We buy too many books.
At least, that’s what dad says, but mum and I laugh and open packages
and they bring a smile to my face.
And I’m never too tired to look at a good book.
Some might say we’re obsessed.
But the books hold up the 200-year-old ceilings and cakes the walls with stories from lands that
can only exist in our imaginations.
I go to the library once a week
and borrow 6 books which I’ve finished by Tuesday
and mum hides them so I can study.
I write stories and poems and read them to everyone, and make up words and worlds and people
and it’s like they are my best friends.
Sometimes what I write is scary and dark. But that’s okay because at least I’m coping and creating.
I write a book by hand and it has pages of messy scribbles,
and I wonder if maybe I do have repetitive strain disorder
but the steroids didn’t work, so the doctor must be right.
Even though I don’t want
him to be.
I take a break from studying. I hoover the hallway
and lie on the sofa reading War and Peace before appointments.
And try not to fall asleep.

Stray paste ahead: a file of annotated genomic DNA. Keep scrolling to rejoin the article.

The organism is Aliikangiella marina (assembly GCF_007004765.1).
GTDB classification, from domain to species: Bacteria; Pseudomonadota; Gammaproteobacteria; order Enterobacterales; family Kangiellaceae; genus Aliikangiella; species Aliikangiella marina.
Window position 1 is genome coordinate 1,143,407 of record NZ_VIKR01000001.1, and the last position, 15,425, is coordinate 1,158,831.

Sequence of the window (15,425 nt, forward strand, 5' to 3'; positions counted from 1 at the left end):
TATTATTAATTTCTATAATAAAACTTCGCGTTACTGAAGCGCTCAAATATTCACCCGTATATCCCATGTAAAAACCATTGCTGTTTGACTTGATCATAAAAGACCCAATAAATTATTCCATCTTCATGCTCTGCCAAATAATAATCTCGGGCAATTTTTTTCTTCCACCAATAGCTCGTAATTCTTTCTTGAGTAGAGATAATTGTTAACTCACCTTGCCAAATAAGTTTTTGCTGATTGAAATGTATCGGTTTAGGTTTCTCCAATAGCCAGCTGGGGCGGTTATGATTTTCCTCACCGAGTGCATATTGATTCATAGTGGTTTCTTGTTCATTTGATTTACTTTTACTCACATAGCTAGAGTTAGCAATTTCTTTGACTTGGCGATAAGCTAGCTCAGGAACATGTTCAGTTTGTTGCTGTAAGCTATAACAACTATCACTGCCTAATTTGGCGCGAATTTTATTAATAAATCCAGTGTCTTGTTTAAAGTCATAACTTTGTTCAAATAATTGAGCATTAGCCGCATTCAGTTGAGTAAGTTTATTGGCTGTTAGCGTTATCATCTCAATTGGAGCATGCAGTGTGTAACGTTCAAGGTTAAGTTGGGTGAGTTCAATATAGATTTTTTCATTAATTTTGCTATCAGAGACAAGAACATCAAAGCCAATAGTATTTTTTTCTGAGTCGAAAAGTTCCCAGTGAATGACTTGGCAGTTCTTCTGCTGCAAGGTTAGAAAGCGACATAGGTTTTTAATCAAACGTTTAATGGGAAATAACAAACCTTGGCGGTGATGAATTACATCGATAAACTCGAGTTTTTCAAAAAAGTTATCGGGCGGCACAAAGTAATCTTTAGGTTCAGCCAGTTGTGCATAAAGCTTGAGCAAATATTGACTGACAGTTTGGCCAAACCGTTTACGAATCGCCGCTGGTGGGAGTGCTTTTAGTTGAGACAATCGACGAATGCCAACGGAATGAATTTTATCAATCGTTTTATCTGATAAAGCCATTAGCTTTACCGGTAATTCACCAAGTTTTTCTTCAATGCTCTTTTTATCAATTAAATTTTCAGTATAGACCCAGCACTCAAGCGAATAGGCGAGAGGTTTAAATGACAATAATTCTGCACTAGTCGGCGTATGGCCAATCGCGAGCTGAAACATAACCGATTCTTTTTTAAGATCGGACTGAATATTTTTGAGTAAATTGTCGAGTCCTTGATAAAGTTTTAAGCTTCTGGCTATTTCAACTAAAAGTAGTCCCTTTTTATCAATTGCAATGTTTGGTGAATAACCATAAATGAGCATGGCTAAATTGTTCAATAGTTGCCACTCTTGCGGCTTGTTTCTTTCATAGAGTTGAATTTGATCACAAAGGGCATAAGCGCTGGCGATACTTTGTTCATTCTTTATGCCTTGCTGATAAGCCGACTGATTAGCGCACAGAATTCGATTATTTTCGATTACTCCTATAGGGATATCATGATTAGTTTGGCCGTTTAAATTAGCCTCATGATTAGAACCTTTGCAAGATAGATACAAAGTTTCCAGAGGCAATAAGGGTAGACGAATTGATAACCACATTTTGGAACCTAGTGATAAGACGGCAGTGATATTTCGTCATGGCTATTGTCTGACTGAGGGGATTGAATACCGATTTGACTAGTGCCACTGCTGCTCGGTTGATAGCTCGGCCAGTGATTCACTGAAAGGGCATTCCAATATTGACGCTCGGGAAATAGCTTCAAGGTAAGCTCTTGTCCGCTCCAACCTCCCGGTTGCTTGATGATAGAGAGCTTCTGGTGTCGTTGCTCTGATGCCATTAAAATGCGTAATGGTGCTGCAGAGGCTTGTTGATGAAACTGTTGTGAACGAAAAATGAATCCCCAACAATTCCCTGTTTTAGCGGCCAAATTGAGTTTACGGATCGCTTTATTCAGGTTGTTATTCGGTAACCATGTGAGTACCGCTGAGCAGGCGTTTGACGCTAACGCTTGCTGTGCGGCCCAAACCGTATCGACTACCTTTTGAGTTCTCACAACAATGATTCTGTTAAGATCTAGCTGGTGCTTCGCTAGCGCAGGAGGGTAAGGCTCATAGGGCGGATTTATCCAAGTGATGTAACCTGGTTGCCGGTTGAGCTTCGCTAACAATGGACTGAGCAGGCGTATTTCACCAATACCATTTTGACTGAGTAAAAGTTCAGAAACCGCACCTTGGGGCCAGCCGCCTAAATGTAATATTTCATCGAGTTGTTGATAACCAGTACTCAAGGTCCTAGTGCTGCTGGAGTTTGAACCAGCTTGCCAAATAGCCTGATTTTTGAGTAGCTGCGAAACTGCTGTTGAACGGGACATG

My sister goes to work and studies biology and learns sign language
and takes me shopping when she gets paid.
They pay for her to get first aid training
and put her with kids with learning difficulties
who love her
and she comes home with stories every day.
I sit on the sofa and listen and try to be happy for her while my mum understands how I’m feeling.
We celebrate GCSEs and Level Threes and take photos
and eat ice cream and pizza on a Saturday
We try to be quiet while watching films
and I train my illness to stop taking up so much space.
I try to stop taking up so much space.
I pretend to be myself for my sisters who do their best to understand but aren’t quite there
We redecorate my room with soft creams
and move me from the smaller room to the bigger one for my back.
I listen to the radio at midnight when I can’t sleep and stare at the Bible verses
we put on the wall.
I dream of who I used to be and who I thought I would be.
And come back to who I am when my head hurts too much.
A social justice warrior.
Sometimes I cry my eyes out in my mum’s bedroom.
I know her duvet as well as I know my own
and I snuggle down and sob myself until my eyes are swollen,
and I know that if I don’t stop, I won’t be
We watch Narnia and Merlin and Legally Blonde
and have dance parties in the kitchen when I am able.
We go to the pond.
To the woods.
We revel in nature
and how simple yet intrinsically beautiful
and complicated creation is.
My brother goes to college once a week
I go to my friend’s house,
and we eat noodles while watching Supernatural.
I come home before dark and eat dinner and
pull myself into bed where I lie and stare at the ceiling
and remember how life used to be
and wonder if I would go back there if I could.